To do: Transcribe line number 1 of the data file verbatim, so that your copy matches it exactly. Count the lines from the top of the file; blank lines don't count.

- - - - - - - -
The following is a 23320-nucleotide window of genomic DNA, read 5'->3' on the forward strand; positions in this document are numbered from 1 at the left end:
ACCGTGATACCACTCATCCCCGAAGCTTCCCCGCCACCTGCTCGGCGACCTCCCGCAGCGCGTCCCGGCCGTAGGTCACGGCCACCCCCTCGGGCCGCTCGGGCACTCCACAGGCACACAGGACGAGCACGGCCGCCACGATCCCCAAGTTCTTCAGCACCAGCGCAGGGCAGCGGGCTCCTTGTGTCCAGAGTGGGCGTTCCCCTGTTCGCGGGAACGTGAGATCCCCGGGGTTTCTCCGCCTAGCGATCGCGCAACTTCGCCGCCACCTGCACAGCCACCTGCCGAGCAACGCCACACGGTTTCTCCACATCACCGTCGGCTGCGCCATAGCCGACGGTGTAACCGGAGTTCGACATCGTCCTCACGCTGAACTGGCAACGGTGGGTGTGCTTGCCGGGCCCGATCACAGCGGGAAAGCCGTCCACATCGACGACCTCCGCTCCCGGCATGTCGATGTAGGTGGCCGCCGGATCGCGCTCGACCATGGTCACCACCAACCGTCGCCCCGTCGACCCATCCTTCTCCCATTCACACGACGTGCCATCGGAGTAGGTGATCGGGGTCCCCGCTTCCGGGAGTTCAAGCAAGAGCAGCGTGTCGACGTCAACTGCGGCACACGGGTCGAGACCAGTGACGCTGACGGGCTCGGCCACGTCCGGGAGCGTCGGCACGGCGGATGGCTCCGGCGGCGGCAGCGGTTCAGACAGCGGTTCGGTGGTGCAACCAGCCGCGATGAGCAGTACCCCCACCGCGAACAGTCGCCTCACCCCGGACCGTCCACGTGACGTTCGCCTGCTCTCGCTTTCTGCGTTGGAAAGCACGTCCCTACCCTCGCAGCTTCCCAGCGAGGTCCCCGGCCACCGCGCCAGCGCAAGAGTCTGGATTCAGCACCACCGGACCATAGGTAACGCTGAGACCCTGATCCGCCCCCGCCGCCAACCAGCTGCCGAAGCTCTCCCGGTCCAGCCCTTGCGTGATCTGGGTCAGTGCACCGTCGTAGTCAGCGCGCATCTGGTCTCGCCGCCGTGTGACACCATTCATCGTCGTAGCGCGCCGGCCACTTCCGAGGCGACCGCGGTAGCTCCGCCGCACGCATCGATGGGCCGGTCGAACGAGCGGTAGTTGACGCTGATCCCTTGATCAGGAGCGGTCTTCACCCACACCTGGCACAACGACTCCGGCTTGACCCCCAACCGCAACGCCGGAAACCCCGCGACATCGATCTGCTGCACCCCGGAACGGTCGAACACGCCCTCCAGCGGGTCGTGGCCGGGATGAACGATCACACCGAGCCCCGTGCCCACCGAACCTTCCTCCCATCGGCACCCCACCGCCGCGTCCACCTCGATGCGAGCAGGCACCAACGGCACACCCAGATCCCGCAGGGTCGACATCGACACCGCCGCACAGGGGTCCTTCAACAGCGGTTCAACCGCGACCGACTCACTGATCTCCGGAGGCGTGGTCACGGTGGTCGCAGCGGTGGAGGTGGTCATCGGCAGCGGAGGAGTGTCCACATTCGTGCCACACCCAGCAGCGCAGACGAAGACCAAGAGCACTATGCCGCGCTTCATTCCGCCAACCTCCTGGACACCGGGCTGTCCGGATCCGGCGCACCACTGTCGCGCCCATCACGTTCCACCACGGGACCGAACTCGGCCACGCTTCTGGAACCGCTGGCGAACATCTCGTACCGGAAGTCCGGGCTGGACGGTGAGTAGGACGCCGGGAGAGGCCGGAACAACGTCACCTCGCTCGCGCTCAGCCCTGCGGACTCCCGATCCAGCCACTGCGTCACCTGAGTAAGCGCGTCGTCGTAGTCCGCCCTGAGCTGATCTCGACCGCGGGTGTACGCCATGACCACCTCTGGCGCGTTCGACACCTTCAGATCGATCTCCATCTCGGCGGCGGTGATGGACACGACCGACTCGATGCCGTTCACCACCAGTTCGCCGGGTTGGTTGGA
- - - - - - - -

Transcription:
The following is a 23320-nucleotide window of genomic DNA, read 5'->3' on the forward strand; positions in this document are numbered from 1 at the left end: